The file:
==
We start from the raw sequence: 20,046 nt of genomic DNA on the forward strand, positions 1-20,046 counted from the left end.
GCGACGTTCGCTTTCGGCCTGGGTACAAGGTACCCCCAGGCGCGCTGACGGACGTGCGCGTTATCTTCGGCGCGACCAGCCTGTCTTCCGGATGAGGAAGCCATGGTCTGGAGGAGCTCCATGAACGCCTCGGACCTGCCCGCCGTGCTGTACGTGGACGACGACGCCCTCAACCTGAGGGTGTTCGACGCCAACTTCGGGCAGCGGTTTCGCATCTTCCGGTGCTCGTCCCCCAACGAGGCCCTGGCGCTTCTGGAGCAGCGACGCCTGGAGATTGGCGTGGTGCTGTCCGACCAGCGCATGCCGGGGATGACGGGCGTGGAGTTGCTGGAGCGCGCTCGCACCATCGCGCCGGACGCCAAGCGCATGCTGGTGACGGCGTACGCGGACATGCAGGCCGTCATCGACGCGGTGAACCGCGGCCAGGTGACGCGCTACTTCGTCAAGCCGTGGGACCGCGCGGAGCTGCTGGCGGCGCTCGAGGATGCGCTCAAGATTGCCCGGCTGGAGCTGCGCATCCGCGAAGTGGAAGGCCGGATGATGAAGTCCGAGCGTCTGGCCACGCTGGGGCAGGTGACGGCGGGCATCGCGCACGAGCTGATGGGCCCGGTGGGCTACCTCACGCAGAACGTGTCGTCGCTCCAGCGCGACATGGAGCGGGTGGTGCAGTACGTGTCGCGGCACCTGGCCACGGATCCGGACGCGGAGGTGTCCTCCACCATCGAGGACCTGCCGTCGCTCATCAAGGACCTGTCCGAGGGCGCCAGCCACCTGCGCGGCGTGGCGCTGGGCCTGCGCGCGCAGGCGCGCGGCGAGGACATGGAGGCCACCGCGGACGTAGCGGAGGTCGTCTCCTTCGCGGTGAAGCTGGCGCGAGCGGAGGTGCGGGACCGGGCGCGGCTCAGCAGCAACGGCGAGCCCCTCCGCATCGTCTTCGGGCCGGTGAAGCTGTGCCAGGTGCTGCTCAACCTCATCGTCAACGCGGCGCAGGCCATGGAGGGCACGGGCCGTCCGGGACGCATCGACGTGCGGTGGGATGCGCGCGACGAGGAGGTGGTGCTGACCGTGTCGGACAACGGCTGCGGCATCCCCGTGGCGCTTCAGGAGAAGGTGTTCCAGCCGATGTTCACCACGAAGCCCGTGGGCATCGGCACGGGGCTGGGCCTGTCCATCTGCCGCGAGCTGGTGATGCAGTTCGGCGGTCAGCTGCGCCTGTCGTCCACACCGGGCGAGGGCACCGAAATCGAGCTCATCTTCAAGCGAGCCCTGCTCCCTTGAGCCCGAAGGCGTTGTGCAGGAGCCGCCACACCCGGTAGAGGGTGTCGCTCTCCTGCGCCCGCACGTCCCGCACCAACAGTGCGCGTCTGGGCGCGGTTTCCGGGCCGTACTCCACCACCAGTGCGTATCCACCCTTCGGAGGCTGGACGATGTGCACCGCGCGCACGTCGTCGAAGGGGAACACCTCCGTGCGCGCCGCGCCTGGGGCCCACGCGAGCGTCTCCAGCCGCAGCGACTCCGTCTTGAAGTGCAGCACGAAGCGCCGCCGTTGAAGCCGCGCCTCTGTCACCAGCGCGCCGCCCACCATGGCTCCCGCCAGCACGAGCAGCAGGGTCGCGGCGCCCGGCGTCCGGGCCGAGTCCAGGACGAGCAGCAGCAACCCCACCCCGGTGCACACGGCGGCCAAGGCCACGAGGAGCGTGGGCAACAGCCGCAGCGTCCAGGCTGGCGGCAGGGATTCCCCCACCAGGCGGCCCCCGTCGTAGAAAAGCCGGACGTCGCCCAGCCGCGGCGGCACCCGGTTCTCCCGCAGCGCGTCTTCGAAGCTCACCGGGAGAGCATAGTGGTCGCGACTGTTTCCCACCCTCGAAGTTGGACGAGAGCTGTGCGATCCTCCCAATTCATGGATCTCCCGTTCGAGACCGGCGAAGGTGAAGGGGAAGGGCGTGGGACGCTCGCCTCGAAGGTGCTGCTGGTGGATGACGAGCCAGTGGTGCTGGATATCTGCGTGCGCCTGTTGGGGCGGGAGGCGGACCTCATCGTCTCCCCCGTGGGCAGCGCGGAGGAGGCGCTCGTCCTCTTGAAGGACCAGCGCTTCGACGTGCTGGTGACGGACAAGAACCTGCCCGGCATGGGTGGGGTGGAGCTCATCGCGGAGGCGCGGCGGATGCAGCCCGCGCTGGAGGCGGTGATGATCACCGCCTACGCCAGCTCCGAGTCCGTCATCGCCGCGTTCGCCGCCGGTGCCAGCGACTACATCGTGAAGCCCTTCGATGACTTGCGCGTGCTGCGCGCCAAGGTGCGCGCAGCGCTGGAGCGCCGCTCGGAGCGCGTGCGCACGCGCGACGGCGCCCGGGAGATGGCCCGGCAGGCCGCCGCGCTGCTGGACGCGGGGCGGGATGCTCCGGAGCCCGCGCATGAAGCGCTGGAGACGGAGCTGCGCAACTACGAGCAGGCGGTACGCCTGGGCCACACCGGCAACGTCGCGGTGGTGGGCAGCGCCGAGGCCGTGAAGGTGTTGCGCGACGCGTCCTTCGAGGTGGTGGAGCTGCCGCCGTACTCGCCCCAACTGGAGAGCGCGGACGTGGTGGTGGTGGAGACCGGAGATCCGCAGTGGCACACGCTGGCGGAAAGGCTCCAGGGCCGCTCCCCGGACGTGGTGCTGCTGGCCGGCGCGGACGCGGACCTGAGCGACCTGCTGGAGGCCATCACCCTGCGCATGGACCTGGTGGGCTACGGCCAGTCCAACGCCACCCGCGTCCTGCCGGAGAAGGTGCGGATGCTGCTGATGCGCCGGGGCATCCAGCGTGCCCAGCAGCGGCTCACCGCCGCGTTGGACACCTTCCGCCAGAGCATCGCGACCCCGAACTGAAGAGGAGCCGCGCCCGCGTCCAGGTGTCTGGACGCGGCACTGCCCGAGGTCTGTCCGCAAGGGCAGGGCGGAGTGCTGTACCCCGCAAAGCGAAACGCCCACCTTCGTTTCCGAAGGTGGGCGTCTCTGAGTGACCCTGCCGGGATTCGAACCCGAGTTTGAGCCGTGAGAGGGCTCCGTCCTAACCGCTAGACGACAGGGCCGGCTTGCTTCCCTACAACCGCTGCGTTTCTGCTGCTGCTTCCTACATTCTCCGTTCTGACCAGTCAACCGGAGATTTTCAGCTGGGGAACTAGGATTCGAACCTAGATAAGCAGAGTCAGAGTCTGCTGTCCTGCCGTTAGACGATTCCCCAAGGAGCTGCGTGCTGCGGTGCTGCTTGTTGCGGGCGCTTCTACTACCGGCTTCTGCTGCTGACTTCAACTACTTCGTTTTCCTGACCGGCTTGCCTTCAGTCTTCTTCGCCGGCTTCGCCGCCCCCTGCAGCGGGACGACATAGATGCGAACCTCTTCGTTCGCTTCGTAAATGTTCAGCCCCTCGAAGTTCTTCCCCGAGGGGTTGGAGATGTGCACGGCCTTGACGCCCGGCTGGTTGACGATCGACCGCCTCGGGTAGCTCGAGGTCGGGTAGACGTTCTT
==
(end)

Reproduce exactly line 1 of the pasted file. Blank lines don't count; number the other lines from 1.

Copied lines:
We start from the raw sequence: 20,046 nt of genomic DNA on the forward strand, positions 1-20,046 counted from the left end.